Drivers using the JDBC-ODBC bridge are usually slow to convert DATE/TIME/TIMESTAMP columns because of a change in the rather confusing manner with which temporal data types are numbered. The matter is trivial as long as these data types are relatively little used.

 getBoolean 

Table 13-6 says this is appropriate for the BIT data type, but it's important to know that this means the ODBC BIT type, which is utterly different from the SQL Standard BIT. It has been found that the SQL Standard BOOLEAN data type is troublesome , particularly with PL/SQL stored procedures.

You can save a little bit of time with getXXX methods by following these suggestions.

Close

When you're done with a result set, it must be closedelse other transactions will be blocked. The explicit method call is:

 rs.close(); 

You can skip rs.close() if the result set is closed automatically. A result set is closed automatically in these cases:

  • When COMMIT or ROLLBACK or DISCONNECT happens

  • When a new "execute" method call happens on the same Statement object, or a retrieval occurs on the next result set for the same Statement [3]

    [3] Note that you cannot rely on this "auto close" in analogous ODBC situations.

  • In rare cases, with some DBMSs only, when UPDATE ... WHERE CURRENT OF <cursor> or DELETE ... WHERE CURRENT OF <cursor> are executed

    Note: The definition of "automatic COMMIT" depends on the definition of "automatic close" so add these rules to what you need to memorize.

Why would you want to close early?

  • Because there are other Statement s, and they either need resources or they use the rows in the result set (wasting time with sensitive cursors , etc.).

  • Because there are other users, and you're unwilling to block them any longer.

Why would you want not to explicitly close?

  • Because message passing is reduced if you let closing happen automatically.

We did a few tests on skipping rs.close() when we knew the result set should be closed automatically. Skipping made no significant difference. But we were using a fairly intelligent driver, and we know that other drivers would not be so intelligent .

The Bottom Line: Result Sets

To find out how big a result set is, try:

 int i = executeUpdate(); 

Or, if you have a scroll cursor, try scrolling from back to front. When all else fails, resort to SELECT COUNT(*) .

JDBC versus ODBC

There are many similarities between JDBC and ODBC, partly because both follow X/Open standards, and partly because the makers of JDBC were able to learn from the ODBC experience when they started designing. We have observed a few times in this chapter that such-and-such a JDBC method "does the same thing as" such-and-such an ODBC functionright down to use of the same field names or constant values. The differences can usually be attributable to exigencies of the languagefor example, ODBC uses pointers a lot whereas JDBC has provisions for objects.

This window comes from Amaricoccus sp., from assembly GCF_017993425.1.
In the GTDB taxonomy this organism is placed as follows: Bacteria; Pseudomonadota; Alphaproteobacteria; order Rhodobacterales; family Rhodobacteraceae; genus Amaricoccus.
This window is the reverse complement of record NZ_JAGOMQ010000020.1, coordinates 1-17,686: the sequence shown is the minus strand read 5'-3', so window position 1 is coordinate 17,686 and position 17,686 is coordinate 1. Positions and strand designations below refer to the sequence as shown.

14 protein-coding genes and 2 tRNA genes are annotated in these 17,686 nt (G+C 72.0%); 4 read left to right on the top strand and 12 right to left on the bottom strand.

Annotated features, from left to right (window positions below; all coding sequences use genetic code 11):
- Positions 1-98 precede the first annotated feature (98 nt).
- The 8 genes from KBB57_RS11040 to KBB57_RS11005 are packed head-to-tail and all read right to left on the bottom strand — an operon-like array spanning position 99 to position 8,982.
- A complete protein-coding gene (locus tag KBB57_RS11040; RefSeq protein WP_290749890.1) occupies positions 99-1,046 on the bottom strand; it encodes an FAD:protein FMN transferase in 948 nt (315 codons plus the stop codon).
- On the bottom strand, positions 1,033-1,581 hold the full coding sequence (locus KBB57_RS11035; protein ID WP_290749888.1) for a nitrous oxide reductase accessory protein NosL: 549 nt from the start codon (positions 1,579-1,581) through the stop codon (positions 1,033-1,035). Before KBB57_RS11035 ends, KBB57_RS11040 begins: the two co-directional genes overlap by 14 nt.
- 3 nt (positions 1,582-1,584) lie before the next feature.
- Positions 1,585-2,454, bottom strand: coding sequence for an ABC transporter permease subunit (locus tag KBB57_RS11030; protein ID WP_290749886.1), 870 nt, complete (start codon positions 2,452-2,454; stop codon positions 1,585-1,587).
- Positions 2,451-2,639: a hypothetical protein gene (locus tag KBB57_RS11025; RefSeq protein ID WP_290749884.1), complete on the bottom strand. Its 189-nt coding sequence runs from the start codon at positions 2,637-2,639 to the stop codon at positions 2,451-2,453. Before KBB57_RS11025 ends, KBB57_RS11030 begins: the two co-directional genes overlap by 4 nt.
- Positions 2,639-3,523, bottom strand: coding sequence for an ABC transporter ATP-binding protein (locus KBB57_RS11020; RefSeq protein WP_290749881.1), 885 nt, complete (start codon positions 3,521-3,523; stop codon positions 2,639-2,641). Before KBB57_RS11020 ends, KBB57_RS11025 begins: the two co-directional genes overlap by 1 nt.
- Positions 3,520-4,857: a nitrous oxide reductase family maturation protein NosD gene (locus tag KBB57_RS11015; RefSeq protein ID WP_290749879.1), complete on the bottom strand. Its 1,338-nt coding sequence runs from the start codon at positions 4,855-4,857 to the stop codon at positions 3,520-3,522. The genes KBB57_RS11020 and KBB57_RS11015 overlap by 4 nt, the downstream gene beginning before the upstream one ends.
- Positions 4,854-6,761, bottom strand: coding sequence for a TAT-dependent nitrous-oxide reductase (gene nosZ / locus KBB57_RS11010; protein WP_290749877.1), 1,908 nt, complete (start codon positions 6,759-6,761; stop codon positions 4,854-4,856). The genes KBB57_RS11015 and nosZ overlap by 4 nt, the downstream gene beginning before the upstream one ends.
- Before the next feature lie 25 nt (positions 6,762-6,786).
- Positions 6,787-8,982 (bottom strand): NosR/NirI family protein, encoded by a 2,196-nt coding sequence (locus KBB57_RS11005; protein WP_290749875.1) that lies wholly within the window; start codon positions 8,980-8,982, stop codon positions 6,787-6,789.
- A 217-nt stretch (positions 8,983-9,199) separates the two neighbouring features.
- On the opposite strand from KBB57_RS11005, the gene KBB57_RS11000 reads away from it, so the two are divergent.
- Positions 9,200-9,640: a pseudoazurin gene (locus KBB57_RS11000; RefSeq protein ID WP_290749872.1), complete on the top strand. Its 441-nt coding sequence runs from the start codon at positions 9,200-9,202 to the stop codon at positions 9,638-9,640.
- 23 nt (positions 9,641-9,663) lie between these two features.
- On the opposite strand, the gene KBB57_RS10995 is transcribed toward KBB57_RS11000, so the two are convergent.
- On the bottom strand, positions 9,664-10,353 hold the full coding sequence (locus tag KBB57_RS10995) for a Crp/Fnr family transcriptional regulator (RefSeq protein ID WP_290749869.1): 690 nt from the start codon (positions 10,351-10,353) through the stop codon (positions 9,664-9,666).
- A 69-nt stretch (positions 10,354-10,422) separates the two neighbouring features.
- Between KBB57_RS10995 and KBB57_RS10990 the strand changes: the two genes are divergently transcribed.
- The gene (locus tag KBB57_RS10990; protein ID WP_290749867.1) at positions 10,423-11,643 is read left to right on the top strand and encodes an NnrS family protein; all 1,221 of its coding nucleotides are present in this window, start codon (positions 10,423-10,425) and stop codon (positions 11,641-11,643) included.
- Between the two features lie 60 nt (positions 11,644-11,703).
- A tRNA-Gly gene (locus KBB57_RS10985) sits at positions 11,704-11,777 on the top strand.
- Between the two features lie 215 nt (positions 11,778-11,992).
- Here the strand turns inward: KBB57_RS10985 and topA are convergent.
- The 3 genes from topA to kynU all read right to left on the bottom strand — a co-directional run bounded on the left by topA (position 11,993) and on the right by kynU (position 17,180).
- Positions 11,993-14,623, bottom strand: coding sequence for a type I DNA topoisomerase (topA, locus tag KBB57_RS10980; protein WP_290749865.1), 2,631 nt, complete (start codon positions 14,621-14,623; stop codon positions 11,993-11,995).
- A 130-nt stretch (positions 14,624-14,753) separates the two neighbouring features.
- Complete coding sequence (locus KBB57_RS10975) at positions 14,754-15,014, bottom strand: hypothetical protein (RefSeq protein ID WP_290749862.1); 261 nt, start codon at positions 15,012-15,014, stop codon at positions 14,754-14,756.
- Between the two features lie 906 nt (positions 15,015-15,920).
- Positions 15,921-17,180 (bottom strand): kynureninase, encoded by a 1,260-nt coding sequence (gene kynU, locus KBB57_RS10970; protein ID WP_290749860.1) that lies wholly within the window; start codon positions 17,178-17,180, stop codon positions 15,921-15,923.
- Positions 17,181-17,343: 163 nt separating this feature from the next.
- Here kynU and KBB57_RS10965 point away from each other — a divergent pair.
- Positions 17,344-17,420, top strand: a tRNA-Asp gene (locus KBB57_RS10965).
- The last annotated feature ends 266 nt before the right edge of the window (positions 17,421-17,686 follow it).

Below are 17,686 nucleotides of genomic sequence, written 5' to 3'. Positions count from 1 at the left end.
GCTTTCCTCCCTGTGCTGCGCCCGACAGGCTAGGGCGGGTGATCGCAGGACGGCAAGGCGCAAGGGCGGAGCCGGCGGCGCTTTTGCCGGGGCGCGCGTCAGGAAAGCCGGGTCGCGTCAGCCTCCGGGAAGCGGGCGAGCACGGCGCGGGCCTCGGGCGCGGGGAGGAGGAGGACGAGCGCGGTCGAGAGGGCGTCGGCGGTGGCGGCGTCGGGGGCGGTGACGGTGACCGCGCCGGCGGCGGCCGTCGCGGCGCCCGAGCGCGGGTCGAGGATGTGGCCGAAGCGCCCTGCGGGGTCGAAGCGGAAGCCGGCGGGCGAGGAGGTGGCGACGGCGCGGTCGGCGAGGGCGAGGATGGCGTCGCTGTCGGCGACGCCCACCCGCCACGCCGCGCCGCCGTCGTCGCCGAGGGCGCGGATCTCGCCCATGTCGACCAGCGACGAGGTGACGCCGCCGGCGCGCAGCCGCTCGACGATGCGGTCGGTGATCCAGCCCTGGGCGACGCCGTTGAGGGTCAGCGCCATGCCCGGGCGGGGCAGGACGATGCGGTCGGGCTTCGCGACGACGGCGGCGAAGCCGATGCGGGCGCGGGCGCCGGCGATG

We do see a tendency in JDBC to have several functions where ODBC has only one. For example, one ODBC function for "how NULLs sort" returns four mutually exclusive values. Meanwhile, JDBC requires four functions for "how NULLs sort "; all return true / false .

We also see that JDBC is lacking in some functionality that ODBC possesses. There are two noticeable areas:

  • In ODBC, there is a thoroughly defined hierarchy:

     env> dbc> stmt> desc 

    (see Figure 12-1 in Chapter 12, "ODBC").

    In JDBC, there is only:

     dbc> stmt 

    (or Connection and Statement to use the JDBC terms). This was the situation in ODBC 1.0, but the more elaborate structure had to be adopted to accommodate users' needs.

  • There are tiny but baffling lacunae in the JDBC metadata functions. For example, we've already mentioned the lack of a row count option for queries. For another example, we note the curious absence of a method named getSchemaSeparator to correspond to getCatalog Separator . (ODBC has separate functions for returning the separator characters that one puts between identifiers in fully qualified identifiers such as Catalog1.Schema1.Table1 .)

Even if you plan to program with JDBC alone, you'll still benefit from a perusal of the ODBC documentation or the standard SQL/CLI specification. It's not necessarily better, but it is put differently, and what's said about ODBC can often be applied to JDBC.

There doesn't have to be impedance with Java and SQL, because almost all the data types do correspond. You just have to make sure to use the right getXXX method for the SQL data type.

The TINYINT data type is not standard SQL, and there could be a difficulty if it's an unsigned byte rather than a signed byte. Avoid negative TINYINTs.

Do getXXX methods in the order that they appear in the result set, and do them only once.

Use getXXX(<integer>) rather than getXXX("<column name >") .

Use the wasNull method (which checks for indicators) ifand only if (a) the getXXX method returns a zero or blank value and (b) the column is nullable.

When you're done with a result set, it must be closedelse other transactions will be blocked. The explicit method call is rs.close() .

You can skip rs.close() if the result set is closed automatically.

Close earlythat is, close explicitlywhen other Statement s need resources or the rows in a result set, or when other users shouldn't be blocked any longer.

Close automaticallynot explicitlymost of the time, because message passing is reduced if you let closing happen automatically.

   


SQL Performance Tuning
SQL Performance Tuning
ISBN: 0201791692
EAN: 2147483647
Year: 2005
Pages: 125